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1. "t is like Pompeii being slowly reoccupied, as if nothing had happened."


........http://www.counterpunch.org/fisk10092006.html


How did we come to be infected by this virus of negligence and betrayal? Does it really go back to the Crusades or the ramblings of Spanish Christians of the 15th century--whose portrayals of the Prophet Mohamed were infinitely more obscene than Denmark's third-rate cartoonist--or to the vicious anti-Muslim ravings of long-forgotten Popes who seem to obsess the present incumbent of the Vatican? I am still uncertain what Benedict meant by his quotation of the old man of Byzantium--while I am equally suspicious of his almost equally insulting remarks at Auschwitz where he blamed Nazi Germany's cruelty on a mere "gang of criminals". But then again, this is a Pope--anti-divorce, anti-homosexual and, once, anti-aircraft--who has signally failed to follow John Paul II's devotions on the need for the seed of Abraham to acknowledge the love they should show to each other.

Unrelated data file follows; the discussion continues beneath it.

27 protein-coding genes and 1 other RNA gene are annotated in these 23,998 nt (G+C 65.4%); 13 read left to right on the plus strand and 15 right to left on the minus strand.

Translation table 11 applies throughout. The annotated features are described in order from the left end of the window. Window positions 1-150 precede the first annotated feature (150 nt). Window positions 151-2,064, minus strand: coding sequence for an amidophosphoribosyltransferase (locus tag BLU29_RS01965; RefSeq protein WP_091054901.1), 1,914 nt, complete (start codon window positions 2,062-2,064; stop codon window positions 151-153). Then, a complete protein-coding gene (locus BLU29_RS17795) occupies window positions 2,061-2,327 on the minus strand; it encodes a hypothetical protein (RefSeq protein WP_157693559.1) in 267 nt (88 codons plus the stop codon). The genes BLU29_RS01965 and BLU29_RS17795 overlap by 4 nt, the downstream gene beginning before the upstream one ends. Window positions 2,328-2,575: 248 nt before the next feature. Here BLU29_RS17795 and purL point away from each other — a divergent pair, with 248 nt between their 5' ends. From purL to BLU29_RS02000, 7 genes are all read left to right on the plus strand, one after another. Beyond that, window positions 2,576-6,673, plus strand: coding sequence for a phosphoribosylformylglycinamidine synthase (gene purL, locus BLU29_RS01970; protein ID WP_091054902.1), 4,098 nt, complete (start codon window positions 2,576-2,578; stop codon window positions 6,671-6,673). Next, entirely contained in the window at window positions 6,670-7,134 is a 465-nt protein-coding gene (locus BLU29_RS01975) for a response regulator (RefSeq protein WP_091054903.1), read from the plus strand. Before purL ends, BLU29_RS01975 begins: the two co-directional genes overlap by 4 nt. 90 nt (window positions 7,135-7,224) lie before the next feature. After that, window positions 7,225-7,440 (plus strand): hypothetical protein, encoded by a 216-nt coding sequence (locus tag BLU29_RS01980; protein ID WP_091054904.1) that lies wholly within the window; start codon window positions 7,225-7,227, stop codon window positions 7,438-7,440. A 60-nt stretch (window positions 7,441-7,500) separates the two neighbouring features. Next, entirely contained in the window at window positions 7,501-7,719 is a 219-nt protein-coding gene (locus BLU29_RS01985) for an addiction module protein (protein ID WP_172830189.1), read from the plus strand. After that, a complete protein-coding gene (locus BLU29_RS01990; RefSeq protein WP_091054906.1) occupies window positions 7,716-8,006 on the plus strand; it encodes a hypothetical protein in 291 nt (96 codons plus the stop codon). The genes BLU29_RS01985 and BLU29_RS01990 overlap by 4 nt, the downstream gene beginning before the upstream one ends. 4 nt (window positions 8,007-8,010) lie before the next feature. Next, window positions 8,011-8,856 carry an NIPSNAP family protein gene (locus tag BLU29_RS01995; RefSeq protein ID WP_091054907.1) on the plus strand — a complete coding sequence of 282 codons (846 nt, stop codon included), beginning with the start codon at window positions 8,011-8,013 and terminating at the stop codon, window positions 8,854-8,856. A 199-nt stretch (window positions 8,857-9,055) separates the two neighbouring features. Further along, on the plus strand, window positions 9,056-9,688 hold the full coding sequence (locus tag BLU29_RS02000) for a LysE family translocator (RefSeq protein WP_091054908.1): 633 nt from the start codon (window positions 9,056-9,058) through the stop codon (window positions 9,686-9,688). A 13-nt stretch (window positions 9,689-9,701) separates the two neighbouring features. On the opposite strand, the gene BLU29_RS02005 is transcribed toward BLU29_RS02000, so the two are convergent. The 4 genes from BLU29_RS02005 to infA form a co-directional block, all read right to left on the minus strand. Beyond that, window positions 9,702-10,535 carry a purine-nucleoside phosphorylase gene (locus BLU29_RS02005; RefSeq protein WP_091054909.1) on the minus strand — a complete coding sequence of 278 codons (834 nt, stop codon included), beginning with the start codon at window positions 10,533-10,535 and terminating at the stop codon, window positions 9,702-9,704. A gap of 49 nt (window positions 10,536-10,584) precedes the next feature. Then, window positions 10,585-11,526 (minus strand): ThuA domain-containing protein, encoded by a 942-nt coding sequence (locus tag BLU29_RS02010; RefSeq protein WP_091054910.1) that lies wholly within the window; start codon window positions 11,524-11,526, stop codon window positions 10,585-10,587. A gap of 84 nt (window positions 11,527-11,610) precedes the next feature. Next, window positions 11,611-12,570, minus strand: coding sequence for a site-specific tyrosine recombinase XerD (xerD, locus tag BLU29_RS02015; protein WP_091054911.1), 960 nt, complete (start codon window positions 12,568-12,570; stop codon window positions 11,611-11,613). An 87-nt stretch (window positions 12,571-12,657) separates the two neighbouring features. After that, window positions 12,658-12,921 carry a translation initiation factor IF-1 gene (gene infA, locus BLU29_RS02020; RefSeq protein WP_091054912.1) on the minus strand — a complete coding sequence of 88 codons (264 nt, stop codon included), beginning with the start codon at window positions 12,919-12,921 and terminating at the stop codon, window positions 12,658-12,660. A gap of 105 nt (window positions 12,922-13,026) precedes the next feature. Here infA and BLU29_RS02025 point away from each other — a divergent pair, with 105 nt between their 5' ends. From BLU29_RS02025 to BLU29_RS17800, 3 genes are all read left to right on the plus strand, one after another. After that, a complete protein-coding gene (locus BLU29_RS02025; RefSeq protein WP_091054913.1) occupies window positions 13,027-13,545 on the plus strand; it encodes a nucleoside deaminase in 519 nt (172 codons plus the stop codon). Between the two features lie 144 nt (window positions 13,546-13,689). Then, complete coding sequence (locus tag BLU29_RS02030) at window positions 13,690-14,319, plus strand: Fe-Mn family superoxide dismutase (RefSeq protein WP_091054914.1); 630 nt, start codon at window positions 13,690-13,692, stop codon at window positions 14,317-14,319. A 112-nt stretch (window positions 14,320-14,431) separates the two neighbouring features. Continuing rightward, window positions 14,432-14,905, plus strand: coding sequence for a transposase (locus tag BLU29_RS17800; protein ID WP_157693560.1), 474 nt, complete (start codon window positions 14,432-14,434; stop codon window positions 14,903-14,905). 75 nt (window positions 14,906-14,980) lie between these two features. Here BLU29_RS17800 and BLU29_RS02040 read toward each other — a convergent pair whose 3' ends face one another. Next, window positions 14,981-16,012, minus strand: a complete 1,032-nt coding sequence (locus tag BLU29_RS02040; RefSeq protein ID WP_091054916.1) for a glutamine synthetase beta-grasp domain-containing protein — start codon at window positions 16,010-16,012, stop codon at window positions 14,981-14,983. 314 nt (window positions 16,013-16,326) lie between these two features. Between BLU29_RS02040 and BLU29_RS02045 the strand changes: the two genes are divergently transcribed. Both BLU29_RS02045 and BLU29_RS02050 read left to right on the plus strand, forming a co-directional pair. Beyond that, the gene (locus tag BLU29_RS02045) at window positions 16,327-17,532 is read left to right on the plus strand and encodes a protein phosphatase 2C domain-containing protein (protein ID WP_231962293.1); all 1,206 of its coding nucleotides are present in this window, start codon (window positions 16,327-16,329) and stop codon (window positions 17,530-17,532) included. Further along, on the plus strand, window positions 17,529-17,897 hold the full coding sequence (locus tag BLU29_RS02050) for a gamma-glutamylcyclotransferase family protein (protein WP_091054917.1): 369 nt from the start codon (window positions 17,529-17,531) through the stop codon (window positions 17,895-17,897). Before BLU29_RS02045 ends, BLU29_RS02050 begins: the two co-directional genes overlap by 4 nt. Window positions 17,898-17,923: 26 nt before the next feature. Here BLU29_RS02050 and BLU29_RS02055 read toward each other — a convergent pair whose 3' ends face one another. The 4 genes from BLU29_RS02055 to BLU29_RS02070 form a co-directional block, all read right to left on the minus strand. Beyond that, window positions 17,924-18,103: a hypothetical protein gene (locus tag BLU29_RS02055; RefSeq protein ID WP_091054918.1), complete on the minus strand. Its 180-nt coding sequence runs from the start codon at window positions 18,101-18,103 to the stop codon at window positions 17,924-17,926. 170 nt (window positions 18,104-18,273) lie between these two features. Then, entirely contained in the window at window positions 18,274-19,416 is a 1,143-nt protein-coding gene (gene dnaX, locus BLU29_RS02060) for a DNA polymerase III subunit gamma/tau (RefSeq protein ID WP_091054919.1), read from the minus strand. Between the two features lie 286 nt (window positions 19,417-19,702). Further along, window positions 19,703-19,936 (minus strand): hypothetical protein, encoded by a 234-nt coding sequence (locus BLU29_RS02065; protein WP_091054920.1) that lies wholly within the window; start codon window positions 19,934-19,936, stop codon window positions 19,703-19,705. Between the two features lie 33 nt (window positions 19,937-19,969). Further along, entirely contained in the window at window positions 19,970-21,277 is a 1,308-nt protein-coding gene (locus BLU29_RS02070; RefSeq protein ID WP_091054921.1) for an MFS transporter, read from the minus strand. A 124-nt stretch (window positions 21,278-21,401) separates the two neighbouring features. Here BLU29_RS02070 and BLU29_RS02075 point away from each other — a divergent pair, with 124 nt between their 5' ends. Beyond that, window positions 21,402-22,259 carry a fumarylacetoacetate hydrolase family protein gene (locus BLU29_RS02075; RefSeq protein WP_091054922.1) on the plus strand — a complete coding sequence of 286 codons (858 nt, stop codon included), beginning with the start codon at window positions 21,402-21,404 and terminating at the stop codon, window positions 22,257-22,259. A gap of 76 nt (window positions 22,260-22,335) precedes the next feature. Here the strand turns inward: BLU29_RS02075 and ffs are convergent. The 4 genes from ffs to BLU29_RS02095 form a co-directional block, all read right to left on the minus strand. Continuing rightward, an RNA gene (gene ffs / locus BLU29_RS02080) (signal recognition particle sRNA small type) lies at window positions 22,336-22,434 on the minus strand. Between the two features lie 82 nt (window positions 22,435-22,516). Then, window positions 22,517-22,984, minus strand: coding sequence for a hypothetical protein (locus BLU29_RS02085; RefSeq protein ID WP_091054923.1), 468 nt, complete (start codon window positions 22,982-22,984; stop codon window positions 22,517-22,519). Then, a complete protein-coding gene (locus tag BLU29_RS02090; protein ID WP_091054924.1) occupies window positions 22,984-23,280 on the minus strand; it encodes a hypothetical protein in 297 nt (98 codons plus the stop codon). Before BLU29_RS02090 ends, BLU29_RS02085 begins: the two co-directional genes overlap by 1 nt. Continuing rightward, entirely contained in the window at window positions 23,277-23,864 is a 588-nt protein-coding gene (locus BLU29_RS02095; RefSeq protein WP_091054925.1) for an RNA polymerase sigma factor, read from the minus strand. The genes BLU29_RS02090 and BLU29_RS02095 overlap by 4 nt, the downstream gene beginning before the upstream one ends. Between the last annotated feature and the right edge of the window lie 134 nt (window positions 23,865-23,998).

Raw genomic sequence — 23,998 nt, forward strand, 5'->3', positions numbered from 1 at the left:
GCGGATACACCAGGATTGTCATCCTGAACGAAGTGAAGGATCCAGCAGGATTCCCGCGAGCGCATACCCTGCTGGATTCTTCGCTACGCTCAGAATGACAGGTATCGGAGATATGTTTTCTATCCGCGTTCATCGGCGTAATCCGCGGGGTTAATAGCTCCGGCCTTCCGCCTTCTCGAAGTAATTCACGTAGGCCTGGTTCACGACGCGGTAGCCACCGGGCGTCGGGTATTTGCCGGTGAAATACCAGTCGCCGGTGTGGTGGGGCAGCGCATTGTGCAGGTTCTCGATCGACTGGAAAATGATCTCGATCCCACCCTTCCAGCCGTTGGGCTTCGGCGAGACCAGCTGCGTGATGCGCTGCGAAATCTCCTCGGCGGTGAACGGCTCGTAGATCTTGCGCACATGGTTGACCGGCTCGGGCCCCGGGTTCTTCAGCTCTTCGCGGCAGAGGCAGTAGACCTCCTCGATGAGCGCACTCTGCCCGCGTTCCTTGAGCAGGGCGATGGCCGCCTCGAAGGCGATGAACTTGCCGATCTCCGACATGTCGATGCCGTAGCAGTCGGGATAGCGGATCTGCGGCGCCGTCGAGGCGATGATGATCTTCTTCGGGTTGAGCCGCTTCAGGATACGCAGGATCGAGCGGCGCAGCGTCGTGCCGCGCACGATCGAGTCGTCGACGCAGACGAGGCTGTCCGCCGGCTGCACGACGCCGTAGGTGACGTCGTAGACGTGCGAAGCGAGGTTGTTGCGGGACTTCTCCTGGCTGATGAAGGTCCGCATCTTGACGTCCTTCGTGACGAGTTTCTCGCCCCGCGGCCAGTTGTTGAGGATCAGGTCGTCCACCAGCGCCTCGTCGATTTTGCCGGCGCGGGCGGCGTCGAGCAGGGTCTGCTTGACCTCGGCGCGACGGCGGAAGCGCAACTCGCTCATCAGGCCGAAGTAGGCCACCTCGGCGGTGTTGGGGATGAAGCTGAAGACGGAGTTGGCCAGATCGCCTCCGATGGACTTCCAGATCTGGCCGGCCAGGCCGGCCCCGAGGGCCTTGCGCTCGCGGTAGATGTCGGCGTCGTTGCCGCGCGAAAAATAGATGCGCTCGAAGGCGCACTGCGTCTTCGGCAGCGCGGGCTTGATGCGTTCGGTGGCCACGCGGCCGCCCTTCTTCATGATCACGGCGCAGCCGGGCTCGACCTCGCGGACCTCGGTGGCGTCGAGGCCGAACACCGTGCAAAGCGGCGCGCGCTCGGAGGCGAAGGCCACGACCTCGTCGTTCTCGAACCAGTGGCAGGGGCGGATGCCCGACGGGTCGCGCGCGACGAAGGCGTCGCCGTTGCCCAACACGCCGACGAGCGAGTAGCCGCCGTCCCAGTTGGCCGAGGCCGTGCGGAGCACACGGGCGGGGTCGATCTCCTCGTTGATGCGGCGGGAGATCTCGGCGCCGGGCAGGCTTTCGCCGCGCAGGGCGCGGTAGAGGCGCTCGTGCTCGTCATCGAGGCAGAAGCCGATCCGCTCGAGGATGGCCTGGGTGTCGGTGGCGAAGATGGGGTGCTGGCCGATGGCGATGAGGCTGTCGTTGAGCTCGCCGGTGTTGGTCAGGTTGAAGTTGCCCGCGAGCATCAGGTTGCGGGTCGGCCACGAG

This failure to see the Other as the same as "us" is now evident across the Middle East. Some months ago, I received letters originally written to his family by a young Marine officer in Iraq who was trying--eloquently, I have to add--to explain how frustrating his work with Iraqis had become. "There is something culturally childish in their understanding of Western governance and management that will require immeasurable education and probably several generations to overcome if they find it of any interest," he wrote. "Our understanding of their tribal governance and its relationship to formal civil management is equally naive and charges our frustration... The reality is that they cannot, culturally, comprehend our altruism or believe our stated intentions... Liberation will compete with invasion as our legacy but locally we are ideologically irrelevant... I share the American fascination with action and it has consistently betrayed us in our foreign policy."